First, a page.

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West Bromwich Albion v Sunderland - Sky Bet Championship - The Hawthorns

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As the old saying goes, fortune favors the brave. Well, the club, the manager, and the team have shown immense bravery all season.

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What a season this has been for Sunderland AFC. When reflecting on it, there are a number of words that come to mind, but the big one for me is bravery.

As well as sticking to the philosophy, the plan, and the method, the club has made a number of aggressive and brave decisions since that day at Wembley last May. Each of those decisions has contributed to a thrilling season, which isn’t over yet, with just two games to go.

We finally escaped League One with a relatively new owner, a relatively recently appointed director of football, and a very recently appointed head coach.

The achievement of the squad and coaches in sneaking up last season should not be understated, but to appreciate the yet-to-be-concluded achievements of this season, we need to consider where we were in the spring of 2022.

That squad was imperfect and inexperienced, and the fanbase was hopeful but fearful of another failed attempt at promotion.

After promotion, it was clear that there was talent in the squad, but where was the glue to keep the core of young players together through what we expected would be a grind of a season at a level above? A level which most of the squad had little or no experience of.

Cardiff City v Sunderland - Sky Bet Championship Photo by Athena Pictures/Getty Images

The easy thing to do would be to add half a dozen experienced, battle-hardened journeyman Championship players into the mix, to rely on the established methods using the same old names. That was what the talking heads on TV and radio said must be done; they scoffed at our signings last summer.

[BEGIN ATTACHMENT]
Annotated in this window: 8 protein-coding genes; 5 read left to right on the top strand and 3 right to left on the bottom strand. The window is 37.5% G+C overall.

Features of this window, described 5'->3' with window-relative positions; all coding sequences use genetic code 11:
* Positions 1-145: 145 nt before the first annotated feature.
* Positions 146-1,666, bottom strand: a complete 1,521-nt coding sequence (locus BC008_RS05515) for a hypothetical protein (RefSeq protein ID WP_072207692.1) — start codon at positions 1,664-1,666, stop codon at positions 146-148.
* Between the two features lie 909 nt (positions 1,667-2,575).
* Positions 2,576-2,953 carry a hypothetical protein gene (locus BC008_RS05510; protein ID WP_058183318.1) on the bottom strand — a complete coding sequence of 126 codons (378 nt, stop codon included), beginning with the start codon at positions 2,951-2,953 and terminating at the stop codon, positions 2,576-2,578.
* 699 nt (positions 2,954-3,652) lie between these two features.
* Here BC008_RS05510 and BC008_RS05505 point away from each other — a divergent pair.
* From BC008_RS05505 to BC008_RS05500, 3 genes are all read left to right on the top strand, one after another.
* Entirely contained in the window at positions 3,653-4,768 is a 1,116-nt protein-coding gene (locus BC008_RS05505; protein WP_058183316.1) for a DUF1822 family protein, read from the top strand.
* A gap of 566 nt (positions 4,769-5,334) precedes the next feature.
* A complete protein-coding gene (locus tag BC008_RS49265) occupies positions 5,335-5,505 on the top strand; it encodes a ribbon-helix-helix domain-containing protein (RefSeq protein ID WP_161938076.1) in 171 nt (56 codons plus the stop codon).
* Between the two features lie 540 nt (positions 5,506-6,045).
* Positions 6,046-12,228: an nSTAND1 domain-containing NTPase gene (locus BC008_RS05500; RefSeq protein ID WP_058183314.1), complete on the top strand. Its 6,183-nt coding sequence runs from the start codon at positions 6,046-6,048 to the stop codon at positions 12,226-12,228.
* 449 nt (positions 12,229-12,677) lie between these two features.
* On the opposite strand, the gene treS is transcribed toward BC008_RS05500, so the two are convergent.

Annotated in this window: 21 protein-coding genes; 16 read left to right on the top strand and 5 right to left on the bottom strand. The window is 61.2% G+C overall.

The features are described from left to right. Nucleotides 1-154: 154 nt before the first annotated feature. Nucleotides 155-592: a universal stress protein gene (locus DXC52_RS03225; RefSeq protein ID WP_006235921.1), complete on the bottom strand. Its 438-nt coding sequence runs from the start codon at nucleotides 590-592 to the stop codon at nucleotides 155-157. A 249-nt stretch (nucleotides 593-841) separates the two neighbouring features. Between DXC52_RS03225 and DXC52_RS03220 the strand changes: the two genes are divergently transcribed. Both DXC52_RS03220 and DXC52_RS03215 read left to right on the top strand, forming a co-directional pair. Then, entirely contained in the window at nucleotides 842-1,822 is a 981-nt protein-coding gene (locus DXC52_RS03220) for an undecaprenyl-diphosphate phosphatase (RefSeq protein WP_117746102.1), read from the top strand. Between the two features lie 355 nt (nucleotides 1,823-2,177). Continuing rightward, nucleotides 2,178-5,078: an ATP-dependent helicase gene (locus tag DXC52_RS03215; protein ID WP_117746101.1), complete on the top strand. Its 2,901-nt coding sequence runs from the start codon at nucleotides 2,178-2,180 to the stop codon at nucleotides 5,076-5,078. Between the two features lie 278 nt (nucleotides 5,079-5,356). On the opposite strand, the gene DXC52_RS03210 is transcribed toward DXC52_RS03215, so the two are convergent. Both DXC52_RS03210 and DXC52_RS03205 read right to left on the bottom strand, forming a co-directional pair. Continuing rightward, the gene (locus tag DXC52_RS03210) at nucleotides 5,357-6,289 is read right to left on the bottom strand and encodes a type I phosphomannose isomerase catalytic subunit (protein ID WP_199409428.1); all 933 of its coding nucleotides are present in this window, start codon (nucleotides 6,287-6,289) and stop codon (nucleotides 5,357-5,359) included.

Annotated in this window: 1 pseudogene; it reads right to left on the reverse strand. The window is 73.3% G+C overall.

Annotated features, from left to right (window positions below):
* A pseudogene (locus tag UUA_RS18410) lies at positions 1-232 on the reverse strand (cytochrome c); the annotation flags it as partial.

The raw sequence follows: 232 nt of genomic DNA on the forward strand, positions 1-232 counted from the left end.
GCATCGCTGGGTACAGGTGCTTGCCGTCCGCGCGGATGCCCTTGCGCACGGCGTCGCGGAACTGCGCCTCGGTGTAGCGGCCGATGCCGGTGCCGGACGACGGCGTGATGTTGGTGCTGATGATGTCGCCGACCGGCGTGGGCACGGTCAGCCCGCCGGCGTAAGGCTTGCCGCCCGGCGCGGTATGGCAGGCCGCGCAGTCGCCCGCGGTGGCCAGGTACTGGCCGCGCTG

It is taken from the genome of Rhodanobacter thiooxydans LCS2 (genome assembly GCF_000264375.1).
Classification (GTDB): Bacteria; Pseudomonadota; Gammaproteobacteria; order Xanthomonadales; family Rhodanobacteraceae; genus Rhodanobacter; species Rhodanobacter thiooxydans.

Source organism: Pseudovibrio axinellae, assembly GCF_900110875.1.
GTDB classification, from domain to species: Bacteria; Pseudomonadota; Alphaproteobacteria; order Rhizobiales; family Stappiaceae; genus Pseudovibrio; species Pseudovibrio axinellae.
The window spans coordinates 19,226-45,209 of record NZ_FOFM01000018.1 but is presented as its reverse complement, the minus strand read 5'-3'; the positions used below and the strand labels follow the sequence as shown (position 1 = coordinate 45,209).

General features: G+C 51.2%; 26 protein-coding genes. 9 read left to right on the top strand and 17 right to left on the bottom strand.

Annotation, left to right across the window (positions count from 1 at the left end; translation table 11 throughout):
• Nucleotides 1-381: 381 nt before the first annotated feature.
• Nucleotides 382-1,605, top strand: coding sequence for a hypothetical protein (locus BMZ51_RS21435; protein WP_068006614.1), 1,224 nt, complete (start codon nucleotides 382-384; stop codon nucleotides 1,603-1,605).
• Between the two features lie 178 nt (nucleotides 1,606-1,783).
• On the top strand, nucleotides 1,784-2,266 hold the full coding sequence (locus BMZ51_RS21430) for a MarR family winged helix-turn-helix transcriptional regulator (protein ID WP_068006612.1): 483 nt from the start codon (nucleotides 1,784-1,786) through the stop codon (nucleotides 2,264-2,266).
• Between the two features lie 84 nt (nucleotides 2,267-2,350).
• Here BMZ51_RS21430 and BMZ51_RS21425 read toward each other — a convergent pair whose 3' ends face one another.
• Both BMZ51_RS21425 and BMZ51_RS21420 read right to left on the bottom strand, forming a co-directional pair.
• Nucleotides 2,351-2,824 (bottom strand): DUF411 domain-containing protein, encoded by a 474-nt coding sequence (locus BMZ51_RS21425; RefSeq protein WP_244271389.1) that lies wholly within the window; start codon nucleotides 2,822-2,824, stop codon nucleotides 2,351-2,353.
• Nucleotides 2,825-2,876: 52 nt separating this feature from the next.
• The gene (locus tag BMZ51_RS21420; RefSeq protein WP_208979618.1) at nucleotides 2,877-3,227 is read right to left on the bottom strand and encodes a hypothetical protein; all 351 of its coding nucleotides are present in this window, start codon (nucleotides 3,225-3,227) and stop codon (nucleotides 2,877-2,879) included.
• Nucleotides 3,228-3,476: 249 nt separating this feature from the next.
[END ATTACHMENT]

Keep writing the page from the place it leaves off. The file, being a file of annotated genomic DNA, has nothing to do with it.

Yet, the club was brave, incredibly brave, and did not recruit any players with Championship experience last season, bar Dan Ballard, who had just one season at that level under his belt. With so much at stake after promotion and the scars of the previous six seasons still felt, that decision took some balls.

Instead of adding more Corry Evans’s and Danny Batth’s, trust was placed in those two, plus Alex Pritchard, Lynden Gooch, and Luke O’Nien, to be the experienced core of a young squad.

To a man, the existing experienced players, all of whom were recruited for League One, have been magnificent.

To place trust in Jack Clarke, who showed talent only in patches in League One, and in Dan Neil, who faded physically and mentally in his first season, to be the main men, was brave but inspired.

Cardiff City v Sunderland - Sky Bet Championship Photo by Ian horrocks/Sunderland AFC via Getty Images

Each of those players has played almost every minute that they have been available and maintained a level of performance and consistency that we could only pray for.

It was clearly the development plan for them, and it worked.

Think Anthony Patterson this time last year, with only a handful of games under his belt. Twenty-one years old and clearly our number one for the season.